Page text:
Even in the wake of Patriot victories at Kings Mountain and Cowpens, the British army was not giving up their southern colonies without a fight. Major General Nathanael Greene was in charge of the Continental Army in the southern theater and his troops were aggressively pursued by British General Charles Cornwallis. Although he lost the battle on March 15, 1781, Greene’s name was later applied to the nearby town of Greensboro, North Carolina.
Museum, film, Hoskins Farm, Major General Nathanael Greene statue
Start at the National Park Service (NPS) visitor center, watch the short film (also available on the NPS website), then make stops along the 2.25-mile auto tour. You will learn the story of what took place on March 15, 1781, when Greene’s defensive position at Guilford Courthouse was attacked by British forces. While the Patriots withdrew they only suffered 7% casualties, compared to the British who lost 28% of their army, leading them to eventually retreat to Yorktown, Virginia. After the battle, Greene continued to fight, leading his men against overmatched backcountry outposts of British troops such as the one at Ninety Six, South Carolina.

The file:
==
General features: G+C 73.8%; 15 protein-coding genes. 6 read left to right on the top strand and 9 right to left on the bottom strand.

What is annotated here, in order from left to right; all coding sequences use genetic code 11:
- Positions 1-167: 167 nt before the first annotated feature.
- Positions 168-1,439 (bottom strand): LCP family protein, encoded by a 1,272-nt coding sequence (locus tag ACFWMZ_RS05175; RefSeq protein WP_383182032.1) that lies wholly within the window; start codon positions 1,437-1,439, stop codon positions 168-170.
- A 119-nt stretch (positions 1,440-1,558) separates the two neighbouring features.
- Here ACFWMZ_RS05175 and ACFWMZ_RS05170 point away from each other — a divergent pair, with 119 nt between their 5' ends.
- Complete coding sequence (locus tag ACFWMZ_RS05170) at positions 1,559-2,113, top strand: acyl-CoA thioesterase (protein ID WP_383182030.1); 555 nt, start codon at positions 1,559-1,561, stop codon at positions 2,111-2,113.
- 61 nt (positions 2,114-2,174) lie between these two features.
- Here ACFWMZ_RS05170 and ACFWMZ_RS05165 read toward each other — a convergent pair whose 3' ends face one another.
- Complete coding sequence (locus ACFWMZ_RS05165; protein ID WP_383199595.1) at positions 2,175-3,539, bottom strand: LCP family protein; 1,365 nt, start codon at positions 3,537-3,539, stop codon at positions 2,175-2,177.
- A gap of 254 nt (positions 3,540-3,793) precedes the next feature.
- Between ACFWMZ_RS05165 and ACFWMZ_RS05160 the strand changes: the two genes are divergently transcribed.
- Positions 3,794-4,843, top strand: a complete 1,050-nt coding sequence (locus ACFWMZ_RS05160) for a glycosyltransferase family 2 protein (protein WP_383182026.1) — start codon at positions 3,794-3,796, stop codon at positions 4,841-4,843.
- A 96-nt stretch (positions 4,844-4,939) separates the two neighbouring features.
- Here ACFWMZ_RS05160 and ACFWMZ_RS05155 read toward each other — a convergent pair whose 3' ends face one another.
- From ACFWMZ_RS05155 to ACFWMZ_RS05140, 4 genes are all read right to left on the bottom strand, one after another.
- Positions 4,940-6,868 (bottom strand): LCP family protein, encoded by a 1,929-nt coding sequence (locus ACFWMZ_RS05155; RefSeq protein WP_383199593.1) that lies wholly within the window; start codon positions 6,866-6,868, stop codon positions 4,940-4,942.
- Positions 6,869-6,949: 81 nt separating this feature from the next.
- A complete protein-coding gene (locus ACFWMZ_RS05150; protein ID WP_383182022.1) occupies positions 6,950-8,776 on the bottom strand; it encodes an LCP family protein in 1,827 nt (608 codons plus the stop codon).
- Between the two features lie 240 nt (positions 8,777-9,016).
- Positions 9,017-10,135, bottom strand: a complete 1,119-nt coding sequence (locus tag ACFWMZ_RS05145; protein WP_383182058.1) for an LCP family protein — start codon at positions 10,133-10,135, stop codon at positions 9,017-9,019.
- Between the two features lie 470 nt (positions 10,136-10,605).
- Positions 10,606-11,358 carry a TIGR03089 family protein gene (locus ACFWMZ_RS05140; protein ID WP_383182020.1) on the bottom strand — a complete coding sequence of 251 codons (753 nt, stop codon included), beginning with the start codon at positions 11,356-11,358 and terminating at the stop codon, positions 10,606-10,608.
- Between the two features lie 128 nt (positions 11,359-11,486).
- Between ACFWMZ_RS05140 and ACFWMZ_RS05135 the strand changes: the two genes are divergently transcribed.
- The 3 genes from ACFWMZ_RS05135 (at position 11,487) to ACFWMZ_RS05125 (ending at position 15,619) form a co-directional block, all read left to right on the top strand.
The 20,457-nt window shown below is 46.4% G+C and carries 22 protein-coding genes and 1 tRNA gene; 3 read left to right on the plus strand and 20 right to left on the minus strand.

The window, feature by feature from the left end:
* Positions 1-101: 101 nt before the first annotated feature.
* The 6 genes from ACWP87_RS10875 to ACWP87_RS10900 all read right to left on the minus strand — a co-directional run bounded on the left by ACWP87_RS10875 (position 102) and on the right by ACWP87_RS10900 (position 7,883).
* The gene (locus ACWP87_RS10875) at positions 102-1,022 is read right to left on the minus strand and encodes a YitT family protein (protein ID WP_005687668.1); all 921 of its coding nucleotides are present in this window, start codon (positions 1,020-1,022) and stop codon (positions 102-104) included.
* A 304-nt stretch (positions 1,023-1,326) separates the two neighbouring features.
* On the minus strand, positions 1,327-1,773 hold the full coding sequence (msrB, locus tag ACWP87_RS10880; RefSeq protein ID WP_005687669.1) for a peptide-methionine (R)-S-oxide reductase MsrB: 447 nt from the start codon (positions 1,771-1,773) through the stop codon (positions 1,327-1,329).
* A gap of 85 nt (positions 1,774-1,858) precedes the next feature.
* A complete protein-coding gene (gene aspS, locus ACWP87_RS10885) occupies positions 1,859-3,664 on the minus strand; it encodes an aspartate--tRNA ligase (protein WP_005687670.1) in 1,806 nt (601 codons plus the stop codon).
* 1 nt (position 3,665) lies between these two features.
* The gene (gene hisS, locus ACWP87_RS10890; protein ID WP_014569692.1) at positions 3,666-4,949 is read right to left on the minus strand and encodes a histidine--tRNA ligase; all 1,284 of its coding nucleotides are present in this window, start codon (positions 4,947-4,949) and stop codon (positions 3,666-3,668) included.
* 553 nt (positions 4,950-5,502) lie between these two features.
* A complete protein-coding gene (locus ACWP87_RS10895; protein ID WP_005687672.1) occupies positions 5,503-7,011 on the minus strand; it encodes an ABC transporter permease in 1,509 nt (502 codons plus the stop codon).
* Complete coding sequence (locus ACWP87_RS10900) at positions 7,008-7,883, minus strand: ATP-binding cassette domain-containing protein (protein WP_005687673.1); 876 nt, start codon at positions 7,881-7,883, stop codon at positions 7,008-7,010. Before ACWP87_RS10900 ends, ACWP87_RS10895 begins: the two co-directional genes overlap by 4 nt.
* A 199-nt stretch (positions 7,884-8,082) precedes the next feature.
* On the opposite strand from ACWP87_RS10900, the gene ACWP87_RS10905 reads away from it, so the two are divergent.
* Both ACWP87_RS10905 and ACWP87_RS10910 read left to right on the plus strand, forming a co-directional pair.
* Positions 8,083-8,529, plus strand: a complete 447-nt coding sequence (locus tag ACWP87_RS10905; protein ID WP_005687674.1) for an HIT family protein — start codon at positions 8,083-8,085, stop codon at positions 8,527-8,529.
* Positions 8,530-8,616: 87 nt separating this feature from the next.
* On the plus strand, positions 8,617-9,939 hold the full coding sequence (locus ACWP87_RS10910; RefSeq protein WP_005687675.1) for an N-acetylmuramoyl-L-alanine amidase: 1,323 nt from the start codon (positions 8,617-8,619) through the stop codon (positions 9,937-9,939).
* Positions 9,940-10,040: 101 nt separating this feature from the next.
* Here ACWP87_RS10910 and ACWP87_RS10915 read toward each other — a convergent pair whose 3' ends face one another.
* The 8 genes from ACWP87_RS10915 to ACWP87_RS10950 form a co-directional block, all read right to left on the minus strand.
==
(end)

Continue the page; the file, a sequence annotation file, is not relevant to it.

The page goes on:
In addition to the auto tour route, a paved bicycle path wends through the battlefield. The lovely 229-acre Guilford Courthouse National Military Park is heavily utilized for recreation by the local people of Greensboro. As such, you are allowed to walk your dog in the park. In the summer, you can also walk around Hoskins Farm, though its buildings are closed, as is the old Colonial Heritage Center.
Many monuments line the pathways that cut through 229-acre Guilford Courthouse National Military Park, with the equestrian statue of Major General Nathanael Greene being the most prominent.
All roads paved
The city of Greensboro operates a campground with showers south of town.
Explore More – Which British politician remarked, “Another such victory would destroy the British Army” following the battle at Guilford Courthouse?